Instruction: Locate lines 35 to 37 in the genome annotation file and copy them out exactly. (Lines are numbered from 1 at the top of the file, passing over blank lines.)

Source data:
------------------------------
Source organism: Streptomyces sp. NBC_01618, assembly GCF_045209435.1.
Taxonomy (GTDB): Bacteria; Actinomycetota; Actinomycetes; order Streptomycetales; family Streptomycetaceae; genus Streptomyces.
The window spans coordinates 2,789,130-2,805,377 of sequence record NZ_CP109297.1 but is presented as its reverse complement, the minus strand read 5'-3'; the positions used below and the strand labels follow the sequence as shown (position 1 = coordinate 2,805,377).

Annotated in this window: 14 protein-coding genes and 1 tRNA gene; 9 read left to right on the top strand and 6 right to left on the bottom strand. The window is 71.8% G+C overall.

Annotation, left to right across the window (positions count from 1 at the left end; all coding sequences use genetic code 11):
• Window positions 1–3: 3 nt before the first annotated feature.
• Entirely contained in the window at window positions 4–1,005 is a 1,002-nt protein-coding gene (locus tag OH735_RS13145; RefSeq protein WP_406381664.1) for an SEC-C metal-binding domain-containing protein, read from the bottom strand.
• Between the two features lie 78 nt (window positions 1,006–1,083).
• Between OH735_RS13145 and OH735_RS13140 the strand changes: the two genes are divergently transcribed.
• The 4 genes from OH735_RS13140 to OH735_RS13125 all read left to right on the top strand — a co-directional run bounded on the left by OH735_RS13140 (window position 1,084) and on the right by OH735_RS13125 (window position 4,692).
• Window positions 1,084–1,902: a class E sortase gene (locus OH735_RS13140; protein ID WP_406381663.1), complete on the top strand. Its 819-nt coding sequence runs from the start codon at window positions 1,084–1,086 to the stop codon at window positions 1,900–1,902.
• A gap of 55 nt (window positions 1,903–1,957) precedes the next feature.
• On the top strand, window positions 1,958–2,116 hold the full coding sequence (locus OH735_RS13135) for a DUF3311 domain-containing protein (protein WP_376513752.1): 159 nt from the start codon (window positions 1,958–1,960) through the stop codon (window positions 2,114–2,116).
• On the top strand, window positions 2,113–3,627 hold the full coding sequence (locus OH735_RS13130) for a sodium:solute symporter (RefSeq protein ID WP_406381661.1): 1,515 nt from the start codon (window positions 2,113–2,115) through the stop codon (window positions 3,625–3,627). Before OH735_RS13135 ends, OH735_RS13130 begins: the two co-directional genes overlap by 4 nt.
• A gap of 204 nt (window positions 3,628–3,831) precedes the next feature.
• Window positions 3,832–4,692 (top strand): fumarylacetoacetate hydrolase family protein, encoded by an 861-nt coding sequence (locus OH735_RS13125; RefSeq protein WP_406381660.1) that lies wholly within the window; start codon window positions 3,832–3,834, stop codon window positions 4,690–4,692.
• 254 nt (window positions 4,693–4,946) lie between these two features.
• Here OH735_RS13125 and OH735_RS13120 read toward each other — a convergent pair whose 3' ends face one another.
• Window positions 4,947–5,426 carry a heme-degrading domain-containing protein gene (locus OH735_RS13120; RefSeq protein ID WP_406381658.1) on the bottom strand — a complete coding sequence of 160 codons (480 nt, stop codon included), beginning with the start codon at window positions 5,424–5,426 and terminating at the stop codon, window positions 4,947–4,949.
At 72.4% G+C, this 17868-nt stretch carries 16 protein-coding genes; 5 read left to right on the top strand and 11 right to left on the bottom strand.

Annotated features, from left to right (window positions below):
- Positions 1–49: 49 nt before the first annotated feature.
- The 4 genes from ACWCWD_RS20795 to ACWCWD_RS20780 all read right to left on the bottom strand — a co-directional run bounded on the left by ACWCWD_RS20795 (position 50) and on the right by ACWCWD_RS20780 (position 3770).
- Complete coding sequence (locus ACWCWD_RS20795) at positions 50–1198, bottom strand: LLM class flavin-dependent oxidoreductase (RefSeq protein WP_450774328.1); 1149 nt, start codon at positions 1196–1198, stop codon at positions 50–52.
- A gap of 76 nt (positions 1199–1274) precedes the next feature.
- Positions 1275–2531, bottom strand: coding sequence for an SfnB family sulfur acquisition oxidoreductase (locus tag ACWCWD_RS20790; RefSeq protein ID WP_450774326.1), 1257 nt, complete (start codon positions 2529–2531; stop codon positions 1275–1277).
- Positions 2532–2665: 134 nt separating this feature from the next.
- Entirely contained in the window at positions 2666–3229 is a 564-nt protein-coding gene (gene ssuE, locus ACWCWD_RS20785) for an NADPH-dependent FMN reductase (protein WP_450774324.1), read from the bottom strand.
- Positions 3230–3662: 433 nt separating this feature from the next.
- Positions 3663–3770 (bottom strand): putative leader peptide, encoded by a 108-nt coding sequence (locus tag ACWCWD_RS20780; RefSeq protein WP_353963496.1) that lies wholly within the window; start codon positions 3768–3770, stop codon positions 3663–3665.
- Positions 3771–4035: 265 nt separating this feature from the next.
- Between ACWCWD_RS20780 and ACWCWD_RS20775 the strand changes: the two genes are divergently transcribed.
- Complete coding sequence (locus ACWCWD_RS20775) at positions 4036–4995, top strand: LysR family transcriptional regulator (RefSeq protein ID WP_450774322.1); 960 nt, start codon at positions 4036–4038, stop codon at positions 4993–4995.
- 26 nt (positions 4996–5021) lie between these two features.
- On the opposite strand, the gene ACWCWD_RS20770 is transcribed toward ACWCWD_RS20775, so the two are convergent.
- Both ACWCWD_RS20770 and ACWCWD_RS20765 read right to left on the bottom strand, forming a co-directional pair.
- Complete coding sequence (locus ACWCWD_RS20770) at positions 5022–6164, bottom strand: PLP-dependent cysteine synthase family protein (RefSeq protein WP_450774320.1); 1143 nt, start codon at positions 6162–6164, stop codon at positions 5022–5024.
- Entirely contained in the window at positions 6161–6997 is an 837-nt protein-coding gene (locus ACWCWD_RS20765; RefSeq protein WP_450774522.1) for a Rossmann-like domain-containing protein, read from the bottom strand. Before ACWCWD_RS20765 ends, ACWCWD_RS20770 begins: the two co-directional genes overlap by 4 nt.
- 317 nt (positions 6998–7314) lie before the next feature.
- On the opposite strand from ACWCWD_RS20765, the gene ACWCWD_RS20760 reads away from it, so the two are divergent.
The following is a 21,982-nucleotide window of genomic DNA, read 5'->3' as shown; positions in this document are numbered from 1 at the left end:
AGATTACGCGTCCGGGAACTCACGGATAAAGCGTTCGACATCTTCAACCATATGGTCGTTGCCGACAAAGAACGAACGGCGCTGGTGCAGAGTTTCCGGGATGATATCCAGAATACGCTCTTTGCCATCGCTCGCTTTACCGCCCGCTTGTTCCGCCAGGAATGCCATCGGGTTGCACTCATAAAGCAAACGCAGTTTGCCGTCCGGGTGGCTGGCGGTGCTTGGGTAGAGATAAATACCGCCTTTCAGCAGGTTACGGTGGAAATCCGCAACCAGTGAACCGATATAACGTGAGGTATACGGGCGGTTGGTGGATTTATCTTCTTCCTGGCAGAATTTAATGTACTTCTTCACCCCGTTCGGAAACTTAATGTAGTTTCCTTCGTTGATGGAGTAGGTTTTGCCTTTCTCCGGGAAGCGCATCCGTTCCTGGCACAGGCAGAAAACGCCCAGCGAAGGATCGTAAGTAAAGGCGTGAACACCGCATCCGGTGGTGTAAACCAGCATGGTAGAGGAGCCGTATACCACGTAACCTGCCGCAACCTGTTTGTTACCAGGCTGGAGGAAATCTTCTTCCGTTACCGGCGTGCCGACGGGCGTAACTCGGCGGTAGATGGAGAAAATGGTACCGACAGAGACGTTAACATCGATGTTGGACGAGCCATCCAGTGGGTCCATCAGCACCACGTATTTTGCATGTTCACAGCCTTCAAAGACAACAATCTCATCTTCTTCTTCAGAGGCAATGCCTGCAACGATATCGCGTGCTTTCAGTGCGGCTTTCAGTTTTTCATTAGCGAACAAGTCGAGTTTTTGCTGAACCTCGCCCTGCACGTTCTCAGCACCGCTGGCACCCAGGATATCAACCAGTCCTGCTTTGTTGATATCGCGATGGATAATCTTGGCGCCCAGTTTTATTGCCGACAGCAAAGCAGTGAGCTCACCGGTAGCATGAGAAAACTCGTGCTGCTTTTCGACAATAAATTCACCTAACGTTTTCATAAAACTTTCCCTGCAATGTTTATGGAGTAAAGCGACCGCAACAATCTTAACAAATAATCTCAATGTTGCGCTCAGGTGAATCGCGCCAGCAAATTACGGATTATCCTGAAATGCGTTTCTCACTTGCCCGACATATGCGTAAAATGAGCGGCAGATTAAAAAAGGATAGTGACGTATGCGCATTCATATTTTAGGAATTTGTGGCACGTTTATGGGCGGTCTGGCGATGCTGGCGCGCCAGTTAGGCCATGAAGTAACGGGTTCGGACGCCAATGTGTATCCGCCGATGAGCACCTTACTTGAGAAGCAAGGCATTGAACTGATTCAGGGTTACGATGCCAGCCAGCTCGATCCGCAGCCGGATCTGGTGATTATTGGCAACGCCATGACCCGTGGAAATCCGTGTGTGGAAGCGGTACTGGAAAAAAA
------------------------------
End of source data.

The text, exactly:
- On the opposite strand, the gene ACWCWD_RS20770 is transcribed toward ACWCWD_RS20775, so the two are convergent.
- Both ACWCWD_RS20770 and ACWCWD_RS20765 read right to left on the bottom strand, forming a co-directional pair.
- Complete coding sequence (locus ACWCWD_RS20770) at positions 5022–6164, bottom strand: PLP-dependent cysteine synthase family protein (RefSeq protein WP_450774320.1); 1143 nt, start codon at positions 6162–6164, stop codon at positions 5022–5024.